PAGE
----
Thursday, July 12, 2007

Thor intensive post.

Generally, I try very hard to mention at least something small about all of the Pantheon in each post. This isn't going to be like that, this is going to be a very Thor intensive post.

Sometime in the last week or so, a part of Thor's brain unlocked itself, or came out of hibernation, or woke up, or whatever you want to call it. We have been getting new words, in context, left and right, we have been getting appropriate, pretend play, unprompted, and we have been getting helping/showing/doing behaviour.

Normally, a breakthrough like this can be traced to something, a change in diet, schedule, routine, or medication. There haven't been many changes in Thor's world, so we are all at a loss.

Last night, when I told him it was bed time, he grabbed a blanket, climbed into my lap, and pretended to sleep, complete with fake snoring noises. I didn't tell him it was play sleep time, he did it on his own, completely unprompted. You could have heard a pin drop in the room, if not for the "kwaagh-shooo" noise Thor decided was snoring. Whn I have asked him to hand Buddha a sippy cup, he does, making a HUGE production out of it, but the cup gets directly to Buddha. If I ask Thor to go get Hermes for me, he does. Thor will try to say Hermes name, and if that doesn't work, he grabs his hand and says 'come'. He has also been telling us good job, calling us by names or titles, playing nice with the WonderDog, and letting me know that Butter is 'sure good, yep". Thor likes to try and eat sticks of butter-he likes the flavor and the texture, I guess.

Parts of me are thrilled, parts aprehensive, and parts scared. I am thrilled that all of a sudden, something is happening. He still isn't on par with other kids his age yet for speech and reactive listening, but it is getting closer. It is happening in leaps and bounds, almost all at once, a little overwhelming.
The aprehensive part is worried I will toss too much at him at once, and that he will shut down.
The scared part understands that, statistically, this won't last. He might not progress further, but then he might.
Autism spectrum disorders are one of the few disorders that people can sometimes 'snap out of'. It doesn't happen often, but every now and then, the affected person will mostly normal. They still have to catch up from where they were, but they no longer have stimming, repetition, and are no longer vacant.
Thor was only two when he was diagnosed. This gave us a much larger 'what if' zone than if he were diagnosed at three. We never really knew where he was on the spectrum, other than at the higher end. We know he has sensory integration issues, and will probably have them his whole life, but as he gets older, we and he will learn more coping techniques. It may be as easy as tinted glasses, and heavy, thick bracelets-He may be forced to be trandy-Oh noes!!!!1 We know he is PDD/NOS-Pervasive developmental disorder-this is because, frankly, he has developed in the wrong order-and is continueing to do so. Things he should have been doing a year ago, he is just starting, heck, somethings that should have happened 18-24 months ago are just starting, but at the same time, his fine motor skills are off the charts, always have been, and when he uses is, his orginazation and labeling skill are off the charts. PDD will eventually even itself out, with a few really awkward periods. It's the NOS part that has always niggled at us. Not Otherwise Specified. They know he is different, they don't know why. He isn't autistic enough to be have autism, but he is to autistic to not have autism.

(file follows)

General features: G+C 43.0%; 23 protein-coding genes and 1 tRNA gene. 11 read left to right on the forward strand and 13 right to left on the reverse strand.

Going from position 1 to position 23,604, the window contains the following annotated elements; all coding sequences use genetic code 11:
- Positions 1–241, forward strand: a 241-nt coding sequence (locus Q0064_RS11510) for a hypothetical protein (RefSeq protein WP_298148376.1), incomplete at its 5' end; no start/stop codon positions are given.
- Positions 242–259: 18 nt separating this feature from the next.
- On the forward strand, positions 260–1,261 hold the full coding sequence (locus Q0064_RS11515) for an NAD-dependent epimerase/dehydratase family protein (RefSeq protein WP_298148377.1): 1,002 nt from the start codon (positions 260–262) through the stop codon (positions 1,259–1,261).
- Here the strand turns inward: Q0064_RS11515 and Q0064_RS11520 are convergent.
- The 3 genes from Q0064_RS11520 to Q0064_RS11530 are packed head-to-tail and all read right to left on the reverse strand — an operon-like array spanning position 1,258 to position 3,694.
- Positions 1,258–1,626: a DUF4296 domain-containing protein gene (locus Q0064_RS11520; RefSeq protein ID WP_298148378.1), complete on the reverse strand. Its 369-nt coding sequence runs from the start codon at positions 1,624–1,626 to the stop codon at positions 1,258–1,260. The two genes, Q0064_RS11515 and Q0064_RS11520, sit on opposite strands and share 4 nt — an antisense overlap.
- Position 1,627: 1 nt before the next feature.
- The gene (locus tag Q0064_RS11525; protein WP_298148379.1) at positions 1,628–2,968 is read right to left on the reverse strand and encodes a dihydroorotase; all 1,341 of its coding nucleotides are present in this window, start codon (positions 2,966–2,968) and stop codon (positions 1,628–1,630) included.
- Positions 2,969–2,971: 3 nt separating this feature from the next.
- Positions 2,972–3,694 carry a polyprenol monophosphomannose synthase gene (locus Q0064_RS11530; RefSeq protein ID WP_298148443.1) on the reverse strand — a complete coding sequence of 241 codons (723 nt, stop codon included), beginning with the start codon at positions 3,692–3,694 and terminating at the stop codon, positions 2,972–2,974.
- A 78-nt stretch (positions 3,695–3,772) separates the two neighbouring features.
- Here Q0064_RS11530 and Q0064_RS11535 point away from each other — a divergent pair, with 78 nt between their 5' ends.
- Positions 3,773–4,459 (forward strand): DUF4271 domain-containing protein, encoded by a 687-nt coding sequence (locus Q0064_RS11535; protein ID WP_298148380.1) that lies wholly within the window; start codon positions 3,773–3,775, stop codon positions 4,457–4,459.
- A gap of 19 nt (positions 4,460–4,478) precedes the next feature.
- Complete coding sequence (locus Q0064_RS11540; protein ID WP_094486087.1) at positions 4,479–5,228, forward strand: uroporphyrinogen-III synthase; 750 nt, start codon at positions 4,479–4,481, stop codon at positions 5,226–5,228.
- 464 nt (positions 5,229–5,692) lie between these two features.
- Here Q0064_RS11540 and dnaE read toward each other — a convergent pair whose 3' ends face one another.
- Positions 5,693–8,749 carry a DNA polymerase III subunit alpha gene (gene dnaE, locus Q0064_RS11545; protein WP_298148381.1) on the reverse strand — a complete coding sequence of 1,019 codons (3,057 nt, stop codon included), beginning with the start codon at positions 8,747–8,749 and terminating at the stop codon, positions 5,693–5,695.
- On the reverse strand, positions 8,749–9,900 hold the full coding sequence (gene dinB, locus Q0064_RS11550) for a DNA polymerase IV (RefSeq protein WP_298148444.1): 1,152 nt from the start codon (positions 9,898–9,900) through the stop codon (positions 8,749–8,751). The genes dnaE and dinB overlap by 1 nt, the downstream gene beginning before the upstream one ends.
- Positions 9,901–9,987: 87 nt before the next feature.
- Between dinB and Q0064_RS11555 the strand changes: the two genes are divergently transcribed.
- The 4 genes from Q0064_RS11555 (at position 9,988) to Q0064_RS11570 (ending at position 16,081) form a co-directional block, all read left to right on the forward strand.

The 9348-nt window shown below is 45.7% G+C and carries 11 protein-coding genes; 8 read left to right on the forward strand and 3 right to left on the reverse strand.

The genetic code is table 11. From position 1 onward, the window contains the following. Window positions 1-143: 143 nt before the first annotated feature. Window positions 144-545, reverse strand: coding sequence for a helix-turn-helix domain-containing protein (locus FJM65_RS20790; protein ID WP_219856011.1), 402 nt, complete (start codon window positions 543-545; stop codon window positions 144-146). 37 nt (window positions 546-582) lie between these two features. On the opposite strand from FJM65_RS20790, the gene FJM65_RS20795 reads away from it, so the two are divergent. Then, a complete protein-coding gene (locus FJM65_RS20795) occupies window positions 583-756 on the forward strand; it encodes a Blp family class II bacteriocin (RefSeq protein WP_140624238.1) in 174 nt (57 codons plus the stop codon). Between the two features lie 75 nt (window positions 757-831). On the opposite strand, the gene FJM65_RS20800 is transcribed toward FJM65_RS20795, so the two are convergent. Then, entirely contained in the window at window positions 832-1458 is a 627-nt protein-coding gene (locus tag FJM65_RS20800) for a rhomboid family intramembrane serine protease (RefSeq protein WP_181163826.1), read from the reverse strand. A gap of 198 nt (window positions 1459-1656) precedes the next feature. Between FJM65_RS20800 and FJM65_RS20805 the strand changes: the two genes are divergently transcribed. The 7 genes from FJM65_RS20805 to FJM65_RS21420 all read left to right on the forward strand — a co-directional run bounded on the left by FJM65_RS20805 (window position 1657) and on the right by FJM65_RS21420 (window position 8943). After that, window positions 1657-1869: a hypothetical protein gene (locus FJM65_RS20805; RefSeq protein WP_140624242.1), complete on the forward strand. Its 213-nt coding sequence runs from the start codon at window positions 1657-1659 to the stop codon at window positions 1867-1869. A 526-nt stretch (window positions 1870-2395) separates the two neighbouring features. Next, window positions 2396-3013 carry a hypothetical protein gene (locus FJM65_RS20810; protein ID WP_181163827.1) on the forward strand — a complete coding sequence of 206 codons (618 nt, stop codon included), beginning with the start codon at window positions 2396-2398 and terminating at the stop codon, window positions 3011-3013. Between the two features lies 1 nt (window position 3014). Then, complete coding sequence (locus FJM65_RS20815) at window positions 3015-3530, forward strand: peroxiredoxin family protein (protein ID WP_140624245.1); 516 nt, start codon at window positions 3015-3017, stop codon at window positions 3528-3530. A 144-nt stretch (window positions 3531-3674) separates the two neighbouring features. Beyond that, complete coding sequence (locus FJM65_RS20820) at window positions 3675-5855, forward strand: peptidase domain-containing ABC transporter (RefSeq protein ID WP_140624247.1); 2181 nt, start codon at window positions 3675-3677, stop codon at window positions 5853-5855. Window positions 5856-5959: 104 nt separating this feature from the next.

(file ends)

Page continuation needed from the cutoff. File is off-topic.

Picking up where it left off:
The doctors have always been honest with me-it could get better, or it could get worse-with his age it wouldn't be stable. I must be ever vigilant for signs of depression, bipolar disorder, and even schizophrenia as he gets older, as no one knows how his brain will protect itself from the sensory issues, and being trapped in itself until the speech develops.
I was cationed, time and again, to not hope for him to get better, because if e didn't, it could be crushing. And even if it is getting better, to look for 'lost' words and activities. If he is gaining at the loss of things he already possesed, it isn't any better.

It seems, right now, that it is getting better. He is starting to seem more and more like a 'normal' kid every day. It'll take time, and lots of work, and we will need to get him into a physical activity-probably gymnastics and martial arts-so he realizes he is stronger than most, and hyper flexible, but also learn control and restraint.
There is a chance that he may lead a somewhat normal life, and I can let myself honestly embrace that hope now.

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